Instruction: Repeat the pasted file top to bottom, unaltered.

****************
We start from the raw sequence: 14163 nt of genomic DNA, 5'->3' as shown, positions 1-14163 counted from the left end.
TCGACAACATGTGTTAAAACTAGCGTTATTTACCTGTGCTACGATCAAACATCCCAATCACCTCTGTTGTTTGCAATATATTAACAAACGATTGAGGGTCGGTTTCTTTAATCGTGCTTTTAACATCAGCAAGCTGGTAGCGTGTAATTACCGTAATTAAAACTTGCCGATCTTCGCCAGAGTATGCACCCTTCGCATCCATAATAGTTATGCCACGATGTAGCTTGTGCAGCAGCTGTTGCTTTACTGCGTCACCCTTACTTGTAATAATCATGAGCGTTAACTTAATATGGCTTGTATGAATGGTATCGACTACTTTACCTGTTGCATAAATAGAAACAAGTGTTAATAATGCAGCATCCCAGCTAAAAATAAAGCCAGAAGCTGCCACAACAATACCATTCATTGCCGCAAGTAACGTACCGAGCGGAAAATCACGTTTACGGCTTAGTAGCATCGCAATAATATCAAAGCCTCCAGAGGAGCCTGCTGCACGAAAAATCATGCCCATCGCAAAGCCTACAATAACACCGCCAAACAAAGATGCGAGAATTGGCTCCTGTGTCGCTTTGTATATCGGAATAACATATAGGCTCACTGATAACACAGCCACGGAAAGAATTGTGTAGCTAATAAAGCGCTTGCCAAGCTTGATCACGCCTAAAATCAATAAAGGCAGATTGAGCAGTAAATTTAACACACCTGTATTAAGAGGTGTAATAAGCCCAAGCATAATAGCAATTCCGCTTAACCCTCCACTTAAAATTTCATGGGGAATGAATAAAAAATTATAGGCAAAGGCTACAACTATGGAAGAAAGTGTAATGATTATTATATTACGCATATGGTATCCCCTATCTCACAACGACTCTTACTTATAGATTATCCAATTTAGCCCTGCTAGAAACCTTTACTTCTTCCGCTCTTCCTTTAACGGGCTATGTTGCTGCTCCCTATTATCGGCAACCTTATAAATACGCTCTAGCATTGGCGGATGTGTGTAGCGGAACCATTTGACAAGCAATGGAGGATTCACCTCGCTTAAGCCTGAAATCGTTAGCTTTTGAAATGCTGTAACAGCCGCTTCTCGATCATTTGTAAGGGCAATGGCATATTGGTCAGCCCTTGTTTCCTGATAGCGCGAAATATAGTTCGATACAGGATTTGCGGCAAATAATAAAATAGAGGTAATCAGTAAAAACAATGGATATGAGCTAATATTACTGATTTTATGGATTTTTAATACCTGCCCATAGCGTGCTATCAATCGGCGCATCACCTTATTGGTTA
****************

We start from the raw sequence: 14163 nt of genomic DNA, 5'->3' as shown, positions 1-14163 counted from the left end.
TCGACAACATGTGTTAAAACTAGCGTTATTTACCTGTGCTACGATCAAACATCCCAATCACCTCTGTTGTTTGCAATATATTAACAAACGATTGAGGGTCGGTTTCTTTAATCGTGCTTTTAACATCAGCAAGCTGGTAGCGTGTAATTACCGTAATTAAAACTTGCCGATCTTCGCCAGAGTATGCACCCTTCGCATCCATAATAGTTATGCCACGATGTAGCTTGTGCAGCAGCTGTTGCTTTACTGCGTCACCCTTACTTGTAATAATCATGAGCGTTAACTTAATATGGCTTGTATGAATGGTATCGACTACTTTACCTGTTGCATAAATAGAAACAAGTGTTAATAATGCAGCATCCCAGCTAAAAATAAAGCCAGAAGCTGCCACAACAATACCATTCATTGCCGCAAGTAACGTACCGAGCGGAAAATCACGTTTACGGCTTAGTAGCATCGCAATAATATCAAAGCCTCCAGAGGAGCCTGCTGCACGAAAAATCATGCCCATCGCAAAGCCTACAATAACACCGCCAAACAAAGATGCGAGAATTGGCTCCTGTGTCGCTTTGTATATCGGAATAACATATAGGCTCACTGATAACACAGCCACGGAAAGAATTGTGTAGCTAATAAAGCGCTTGCCAAGCTTGATCACGCCTAAAATCAATAAAGGCAGATTGAGCAGTAAATTTAACACACCTGTATTAAGAGGTGTAATAAGCCCAAGCATAATAGCAATTCCGCTTAACCCTCCACTTAAAATTTCATGGGGAATGAATAAAAAATTATAGGCAAAGGCTACAACTATGGAAGAAAGTGTAATGATTATTATATTACGCATATGGTATCCCCTATCTCACAACGACTCTTACTTATAGATTATCCAATTTAGCCCTGCTAGAAACCTTTACTTCTTCCGCTCTTCCTTTAACGGGCTATGTTGCTGCTCCCTATTATCGGCAACCTTATAAATACGCTCTAGCATTGGCGGATGTGTGTAGCGGAACCATTTGACAAGCAATGGAGGATTCACCTCGCTTAAGCCTGAAATCGTTAGCTTTTGAAATGCTGTAACAGCCGCTTCTCGATCATTTGTAAGGGCAATGGCATATTGGTCAGCCCTTGTTTCCTGATAGCGCGAAATATAGTTCGATACAGGATTTGCGGCAAATAATAAAATAGAGGTAATCAGTAAAAACAATGGATATGAGCTAATATTACTGATTTTATGGATTTTTAATACCTGCCCATAGCGTGCTATCAATCGGCGCATCACCTTATTGGTTA